The comeback of “non-resident” investors
The number of international purchasers in France is increasing. According to a study by French bank BNP Paribas, the British are the most active, looking for a luxury second home in Paris.
According to the research presented in the 7th edition of l’Observatoire du marché des acquéreurs étrangers non-résidents en France, published on 30th June by BNP PARIBAS International Buyers, based on some 13,823 transactions, non-resident purchasers are making a noticeable return to French turf and in particular, the British to the Paris market.
Number of deals on the up
Carried out in 2014, this study indicates that the number of deals is up 1.5%. This positive trend is new, following three consecutive years of downturn (2011: -1%, 2012: -1%, et 2013: -1.3%). According to the study, this increase is set to continue in 2015.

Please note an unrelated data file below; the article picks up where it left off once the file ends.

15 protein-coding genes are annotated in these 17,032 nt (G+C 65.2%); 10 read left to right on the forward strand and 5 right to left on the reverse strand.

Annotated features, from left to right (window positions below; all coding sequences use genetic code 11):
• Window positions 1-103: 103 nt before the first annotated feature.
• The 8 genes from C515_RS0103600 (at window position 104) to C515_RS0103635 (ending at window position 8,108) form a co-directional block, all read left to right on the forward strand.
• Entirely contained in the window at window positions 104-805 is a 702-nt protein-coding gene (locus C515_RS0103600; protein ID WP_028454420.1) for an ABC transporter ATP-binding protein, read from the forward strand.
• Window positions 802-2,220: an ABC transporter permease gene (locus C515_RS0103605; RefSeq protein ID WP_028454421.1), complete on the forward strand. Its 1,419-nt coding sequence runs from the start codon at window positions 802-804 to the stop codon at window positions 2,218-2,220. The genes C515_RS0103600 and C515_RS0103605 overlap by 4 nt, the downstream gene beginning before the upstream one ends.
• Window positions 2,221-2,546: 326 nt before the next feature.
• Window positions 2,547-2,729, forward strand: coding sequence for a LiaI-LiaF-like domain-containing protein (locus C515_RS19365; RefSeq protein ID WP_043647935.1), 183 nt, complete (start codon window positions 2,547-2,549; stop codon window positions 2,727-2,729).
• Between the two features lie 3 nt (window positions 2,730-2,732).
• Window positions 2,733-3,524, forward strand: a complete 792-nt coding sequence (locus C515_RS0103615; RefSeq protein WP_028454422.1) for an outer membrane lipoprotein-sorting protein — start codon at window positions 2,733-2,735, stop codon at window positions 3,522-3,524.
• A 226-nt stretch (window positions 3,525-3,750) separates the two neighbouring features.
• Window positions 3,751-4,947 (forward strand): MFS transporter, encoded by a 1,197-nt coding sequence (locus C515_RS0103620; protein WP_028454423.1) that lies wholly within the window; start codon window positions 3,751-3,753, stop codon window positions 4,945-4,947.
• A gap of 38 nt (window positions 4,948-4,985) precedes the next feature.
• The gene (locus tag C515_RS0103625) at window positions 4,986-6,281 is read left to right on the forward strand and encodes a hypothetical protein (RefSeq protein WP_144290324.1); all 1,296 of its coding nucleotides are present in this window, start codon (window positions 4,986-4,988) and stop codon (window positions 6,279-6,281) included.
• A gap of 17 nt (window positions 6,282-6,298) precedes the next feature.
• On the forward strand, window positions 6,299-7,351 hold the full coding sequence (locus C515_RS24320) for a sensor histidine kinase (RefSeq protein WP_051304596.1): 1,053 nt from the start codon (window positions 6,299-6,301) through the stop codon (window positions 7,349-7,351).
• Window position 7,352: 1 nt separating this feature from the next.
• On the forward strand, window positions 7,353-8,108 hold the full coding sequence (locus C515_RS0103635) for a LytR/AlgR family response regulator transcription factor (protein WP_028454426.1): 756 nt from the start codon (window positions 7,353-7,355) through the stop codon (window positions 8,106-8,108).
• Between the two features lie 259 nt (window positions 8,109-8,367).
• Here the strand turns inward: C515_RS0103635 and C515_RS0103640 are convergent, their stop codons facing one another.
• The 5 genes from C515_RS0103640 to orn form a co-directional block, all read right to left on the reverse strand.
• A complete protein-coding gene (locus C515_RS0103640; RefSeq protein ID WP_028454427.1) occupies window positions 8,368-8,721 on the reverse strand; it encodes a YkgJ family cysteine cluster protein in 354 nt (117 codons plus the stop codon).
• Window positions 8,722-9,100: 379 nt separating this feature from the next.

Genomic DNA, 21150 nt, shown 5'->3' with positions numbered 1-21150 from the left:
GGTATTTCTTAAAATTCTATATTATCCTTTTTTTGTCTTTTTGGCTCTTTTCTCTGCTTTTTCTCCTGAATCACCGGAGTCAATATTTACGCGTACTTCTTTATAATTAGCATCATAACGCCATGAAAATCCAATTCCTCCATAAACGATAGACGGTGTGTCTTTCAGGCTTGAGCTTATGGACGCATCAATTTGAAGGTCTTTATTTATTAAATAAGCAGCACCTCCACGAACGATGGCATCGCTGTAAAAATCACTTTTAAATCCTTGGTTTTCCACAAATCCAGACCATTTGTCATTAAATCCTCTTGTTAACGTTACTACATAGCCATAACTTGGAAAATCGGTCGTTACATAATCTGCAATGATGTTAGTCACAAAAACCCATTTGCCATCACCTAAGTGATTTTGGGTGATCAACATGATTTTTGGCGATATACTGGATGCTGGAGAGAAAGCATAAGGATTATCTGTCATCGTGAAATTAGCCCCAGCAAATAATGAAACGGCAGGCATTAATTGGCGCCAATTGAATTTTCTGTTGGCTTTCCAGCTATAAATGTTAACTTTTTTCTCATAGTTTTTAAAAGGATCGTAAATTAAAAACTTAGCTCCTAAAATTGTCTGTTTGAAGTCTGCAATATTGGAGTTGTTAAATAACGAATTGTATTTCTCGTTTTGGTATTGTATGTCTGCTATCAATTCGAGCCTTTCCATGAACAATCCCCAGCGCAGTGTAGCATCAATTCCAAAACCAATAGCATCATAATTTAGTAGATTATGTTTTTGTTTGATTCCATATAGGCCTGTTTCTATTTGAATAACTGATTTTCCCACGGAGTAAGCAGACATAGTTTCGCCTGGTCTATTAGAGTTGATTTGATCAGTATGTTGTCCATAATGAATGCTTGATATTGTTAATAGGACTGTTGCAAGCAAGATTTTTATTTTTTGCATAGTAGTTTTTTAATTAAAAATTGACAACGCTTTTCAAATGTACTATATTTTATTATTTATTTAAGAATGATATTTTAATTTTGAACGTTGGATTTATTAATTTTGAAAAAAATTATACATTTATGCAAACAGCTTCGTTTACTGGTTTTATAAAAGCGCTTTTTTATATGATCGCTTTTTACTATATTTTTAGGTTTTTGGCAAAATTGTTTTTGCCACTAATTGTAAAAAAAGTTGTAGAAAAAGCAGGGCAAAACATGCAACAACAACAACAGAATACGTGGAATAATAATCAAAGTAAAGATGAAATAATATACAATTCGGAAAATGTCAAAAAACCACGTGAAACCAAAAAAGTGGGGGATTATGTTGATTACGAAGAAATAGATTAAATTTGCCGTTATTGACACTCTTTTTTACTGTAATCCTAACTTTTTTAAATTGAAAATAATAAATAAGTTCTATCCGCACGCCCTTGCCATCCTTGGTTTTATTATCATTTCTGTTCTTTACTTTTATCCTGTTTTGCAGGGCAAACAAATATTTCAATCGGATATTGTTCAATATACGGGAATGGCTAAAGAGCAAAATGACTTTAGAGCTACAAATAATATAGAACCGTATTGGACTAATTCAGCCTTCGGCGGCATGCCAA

Average sale price falls
In the wake of the reduction in prices on the standard and luxury property markets, the average sale price for international purchasers has fallen by 10% settling at €315,000.
This figure hides significant disparities between an average sale price of €582,000 in Paris and €287,000 elsewhere.
Note: in 2014, British purchasers invested on average €710,000 in the French capital and €589,000 on the Côte d’Azur.
The Premium on luxury real estate
Used as a pied-à-terre or second home, the properties prized by international clients are often “luxury, in good condition, with a certain cachet and offering working fixtures and fittings”.
The British in pole position
Attracted by the French way of life, buyers come from all over the world. Among the nations most strongly represented, the British come out on top at 73%. From 2013 to 2014 they logged an increase of 33% in numbers of transactions completed in comparison to 1.5% for all other nations combined. According to BNP Paribas International Buyers, this more significant presence is due to “the UK’s strong economic recovery, historically low interest rates, the weak Euro, and a small reduction in real estate prices”.
As for acquisitions by Americans, they have increased in number by 12%.
Finally, the study highlights an increase of 13% in Dutch sellers between 2013 and 2014. They are 6th in the non-resident rankings and represent 4% of total deals made.